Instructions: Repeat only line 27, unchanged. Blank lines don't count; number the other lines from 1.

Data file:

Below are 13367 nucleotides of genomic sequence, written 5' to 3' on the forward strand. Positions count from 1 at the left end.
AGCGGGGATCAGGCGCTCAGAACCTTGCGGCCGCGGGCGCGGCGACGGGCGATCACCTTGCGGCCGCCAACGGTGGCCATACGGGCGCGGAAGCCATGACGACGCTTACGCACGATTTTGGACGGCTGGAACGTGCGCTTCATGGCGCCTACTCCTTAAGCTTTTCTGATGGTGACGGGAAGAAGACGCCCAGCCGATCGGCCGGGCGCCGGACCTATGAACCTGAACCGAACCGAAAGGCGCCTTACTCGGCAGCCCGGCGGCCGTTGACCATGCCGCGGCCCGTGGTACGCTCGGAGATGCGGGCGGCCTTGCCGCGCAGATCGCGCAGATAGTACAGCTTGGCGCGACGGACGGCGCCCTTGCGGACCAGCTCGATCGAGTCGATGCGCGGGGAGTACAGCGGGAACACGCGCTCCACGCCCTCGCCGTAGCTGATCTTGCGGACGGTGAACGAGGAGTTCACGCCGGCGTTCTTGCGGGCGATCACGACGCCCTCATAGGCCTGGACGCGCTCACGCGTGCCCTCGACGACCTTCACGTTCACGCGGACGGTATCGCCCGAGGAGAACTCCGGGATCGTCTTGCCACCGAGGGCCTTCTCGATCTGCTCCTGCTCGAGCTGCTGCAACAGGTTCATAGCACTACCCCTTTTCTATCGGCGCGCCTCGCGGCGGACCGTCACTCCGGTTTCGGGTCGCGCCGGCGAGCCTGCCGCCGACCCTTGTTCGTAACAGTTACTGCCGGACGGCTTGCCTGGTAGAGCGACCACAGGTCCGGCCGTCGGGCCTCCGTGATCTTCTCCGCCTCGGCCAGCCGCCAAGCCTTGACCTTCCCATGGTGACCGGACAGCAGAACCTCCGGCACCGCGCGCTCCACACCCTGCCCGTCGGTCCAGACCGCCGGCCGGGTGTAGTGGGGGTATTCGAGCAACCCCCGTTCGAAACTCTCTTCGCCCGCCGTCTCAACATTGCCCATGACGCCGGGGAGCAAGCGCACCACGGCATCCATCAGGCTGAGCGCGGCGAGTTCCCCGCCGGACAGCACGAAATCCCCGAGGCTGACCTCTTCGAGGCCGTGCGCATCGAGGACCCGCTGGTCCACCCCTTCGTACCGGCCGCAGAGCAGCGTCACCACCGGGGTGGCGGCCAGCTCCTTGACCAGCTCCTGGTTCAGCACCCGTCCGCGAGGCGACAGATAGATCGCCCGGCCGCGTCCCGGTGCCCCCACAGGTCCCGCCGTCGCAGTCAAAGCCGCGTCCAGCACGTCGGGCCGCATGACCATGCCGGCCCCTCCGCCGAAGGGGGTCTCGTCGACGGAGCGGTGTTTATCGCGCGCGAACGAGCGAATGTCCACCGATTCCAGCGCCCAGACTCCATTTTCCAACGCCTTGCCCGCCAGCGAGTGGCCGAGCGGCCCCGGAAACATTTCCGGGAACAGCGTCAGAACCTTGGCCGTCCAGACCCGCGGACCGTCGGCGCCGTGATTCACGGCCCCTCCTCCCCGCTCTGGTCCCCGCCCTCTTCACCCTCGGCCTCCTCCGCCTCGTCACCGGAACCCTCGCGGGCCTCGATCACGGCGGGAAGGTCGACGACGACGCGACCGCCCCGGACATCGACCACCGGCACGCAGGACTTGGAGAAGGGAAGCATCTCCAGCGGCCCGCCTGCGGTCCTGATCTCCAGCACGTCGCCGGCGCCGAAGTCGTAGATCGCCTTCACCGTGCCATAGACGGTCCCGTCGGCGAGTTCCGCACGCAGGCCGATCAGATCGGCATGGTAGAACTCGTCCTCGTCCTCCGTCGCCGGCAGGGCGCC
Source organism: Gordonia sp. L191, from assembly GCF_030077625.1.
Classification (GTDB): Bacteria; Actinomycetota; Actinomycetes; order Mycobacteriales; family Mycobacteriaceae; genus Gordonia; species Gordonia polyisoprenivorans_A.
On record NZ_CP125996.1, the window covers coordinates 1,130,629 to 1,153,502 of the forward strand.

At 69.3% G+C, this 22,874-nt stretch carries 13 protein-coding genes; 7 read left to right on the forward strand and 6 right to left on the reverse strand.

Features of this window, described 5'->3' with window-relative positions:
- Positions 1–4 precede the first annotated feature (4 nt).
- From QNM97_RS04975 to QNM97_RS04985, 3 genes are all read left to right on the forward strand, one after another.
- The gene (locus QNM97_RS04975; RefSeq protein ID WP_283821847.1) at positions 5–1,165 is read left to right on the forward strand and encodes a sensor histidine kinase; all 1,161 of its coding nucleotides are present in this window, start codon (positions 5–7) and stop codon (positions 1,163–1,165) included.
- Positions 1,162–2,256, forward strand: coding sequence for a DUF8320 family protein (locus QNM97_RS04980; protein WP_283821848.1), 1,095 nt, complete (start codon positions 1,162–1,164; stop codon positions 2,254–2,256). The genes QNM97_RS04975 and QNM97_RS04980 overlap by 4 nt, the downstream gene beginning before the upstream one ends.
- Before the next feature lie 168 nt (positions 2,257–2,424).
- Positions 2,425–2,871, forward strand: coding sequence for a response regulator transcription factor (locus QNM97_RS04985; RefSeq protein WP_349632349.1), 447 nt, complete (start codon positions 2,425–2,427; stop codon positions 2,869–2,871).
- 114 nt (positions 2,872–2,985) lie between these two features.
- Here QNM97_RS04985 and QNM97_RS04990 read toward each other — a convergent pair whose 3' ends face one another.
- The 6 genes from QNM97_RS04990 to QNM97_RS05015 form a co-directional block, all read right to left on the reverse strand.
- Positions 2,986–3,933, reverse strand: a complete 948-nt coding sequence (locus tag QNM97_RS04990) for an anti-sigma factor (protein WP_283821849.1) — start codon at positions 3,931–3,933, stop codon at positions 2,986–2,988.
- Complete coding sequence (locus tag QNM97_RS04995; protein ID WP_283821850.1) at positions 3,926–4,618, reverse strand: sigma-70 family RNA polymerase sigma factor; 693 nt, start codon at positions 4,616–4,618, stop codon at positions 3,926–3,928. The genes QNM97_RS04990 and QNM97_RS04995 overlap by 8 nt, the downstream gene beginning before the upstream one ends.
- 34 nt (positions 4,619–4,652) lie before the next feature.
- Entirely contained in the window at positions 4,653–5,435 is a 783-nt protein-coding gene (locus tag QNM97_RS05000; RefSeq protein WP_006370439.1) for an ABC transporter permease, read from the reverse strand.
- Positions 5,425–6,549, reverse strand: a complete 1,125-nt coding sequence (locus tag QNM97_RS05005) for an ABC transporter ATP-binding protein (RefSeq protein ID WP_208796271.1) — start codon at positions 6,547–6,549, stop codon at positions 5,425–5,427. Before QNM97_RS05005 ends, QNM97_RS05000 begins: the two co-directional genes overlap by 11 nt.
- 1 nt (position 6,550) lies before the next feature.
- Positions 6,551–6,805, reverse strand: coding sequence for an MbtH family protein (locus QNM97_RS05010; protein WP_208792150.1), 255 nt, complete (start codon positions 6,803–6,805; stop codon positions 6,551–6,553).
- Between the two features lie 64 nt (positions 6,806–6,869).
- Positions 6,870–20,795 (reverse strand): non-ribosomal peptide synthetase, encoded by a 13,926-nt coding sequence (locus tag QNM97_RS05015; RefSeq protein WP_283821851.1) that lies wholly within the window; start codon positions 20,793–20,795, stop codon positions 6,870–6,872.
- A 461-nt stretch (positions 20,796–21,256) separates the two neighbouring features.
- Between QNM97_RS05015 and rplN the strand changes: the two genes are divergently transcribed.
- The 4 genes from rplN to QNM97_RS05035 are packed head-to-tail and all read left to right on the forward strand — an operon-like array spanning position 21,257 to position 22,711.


- Between QNM97_RS05015 and rplN the strand changes: the two genes are divergently transcribed.